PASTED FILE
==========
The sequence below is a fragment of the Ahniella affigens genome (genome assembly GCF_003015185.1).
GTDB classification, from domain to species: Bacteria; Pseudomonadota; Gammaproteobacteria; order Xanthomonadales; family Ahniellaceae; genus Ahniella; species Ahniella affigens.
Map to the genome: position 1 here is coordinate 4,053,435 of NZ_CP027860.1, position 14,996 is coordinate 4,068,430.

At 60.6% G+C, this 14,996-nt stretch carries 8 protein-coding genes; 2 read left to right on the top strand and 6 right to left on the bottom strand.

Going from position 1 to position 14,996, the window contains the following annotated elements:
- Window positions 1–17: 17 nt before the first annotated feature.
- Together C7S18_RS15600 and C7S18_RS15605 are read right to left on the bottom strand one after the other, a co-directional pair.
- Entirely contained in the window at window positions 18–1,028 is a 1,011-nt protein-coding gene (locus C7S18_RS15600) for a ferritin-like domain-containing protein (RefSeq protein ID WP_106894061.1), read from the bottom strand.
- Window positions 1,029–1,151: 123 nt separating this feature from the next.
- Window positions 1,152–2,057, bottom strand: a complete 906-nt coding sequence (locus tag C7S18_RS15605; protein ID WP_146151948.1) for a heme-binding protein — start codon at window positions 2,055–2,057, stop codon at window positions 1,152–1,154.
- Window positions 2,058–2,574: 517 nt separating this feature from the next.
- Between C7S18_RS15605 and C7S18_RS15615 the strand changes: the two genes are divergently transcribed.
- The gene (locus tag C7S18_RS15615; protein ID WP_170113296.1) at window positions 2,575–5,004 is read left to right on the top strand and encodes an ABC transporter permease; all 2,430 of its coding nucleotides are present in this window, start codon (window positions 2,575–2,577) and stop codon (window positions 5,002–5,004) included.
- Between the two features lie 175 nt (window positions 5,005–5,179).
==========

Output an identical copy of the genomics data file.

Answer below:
The sequence below is a fragment of the Ahniella affigens genome (genome assembly GCF_003015185.1).
GTDB classification, from domain to species: Bacteria; Pseudomonadota; Gammaproteobacteria; order Xanthomonadales; family Ahniellaceae; genus Ahniella; species Ahniella affigens.
Map to the genome: position 1 here is coordinate 4,053,435 of NZ_CP027860.1, position 14,996 is coordinate 4,068,430.

At 60.6% G+C, this 14,996-nt stretch carries 8 protein-coding genes; 2 read left to right on the top strand and 6 right to left on the bottom strand.

Going from position 1 to position 14,996, the window contains the following annotated elements:
- Window positions 1–17: 17 nt before the first annotated feature.
- Together C7S18_RS15600 and C7S18_RS15605 are read right to left on the bottom strand one after the other, a co-directional pair.
- Entirely contained in the window at window positions 18–1,028 is a 1,011-nt protein-coding gene (locus C7S18_RS15600) for a ferritin-like domain-containing protein (RefSeq protein ID WP_106894061.1), read from the bottom strand.
- Window positions 1,029–1,151: 123 nt separating this feature from the next.
- Window positions 1,152–2,057, bottom strand: a complete 906-nt coding sequence (locus tag C7S18_RS15605; protein ID WP_146151948.1) for a heme-binding protein — start codon at window positions 2,055–2,057, stop codon at window positions 1,152–1,154.
- Window positions 2,058–2,574: 517 nt separating this feature from the next.
- Between C7S18_RS15605 and C7S18_RS15615 the strand changes: the two genes are divergently transcribed.
- The gene (locus tag C7S18_RS15615; protein ID WP_170113296.1) at window positions 2,575–5,004 is read left to right on the top strand and encodes an ABC transporter permease; all 2,430 of its coding nucleotides are present in this window, start codon (window positions 2,575–2,577) and stop codon (window positions 5,002–5,004) included.
- Between the two features lie 175 nt (window positions 5,005–5,179).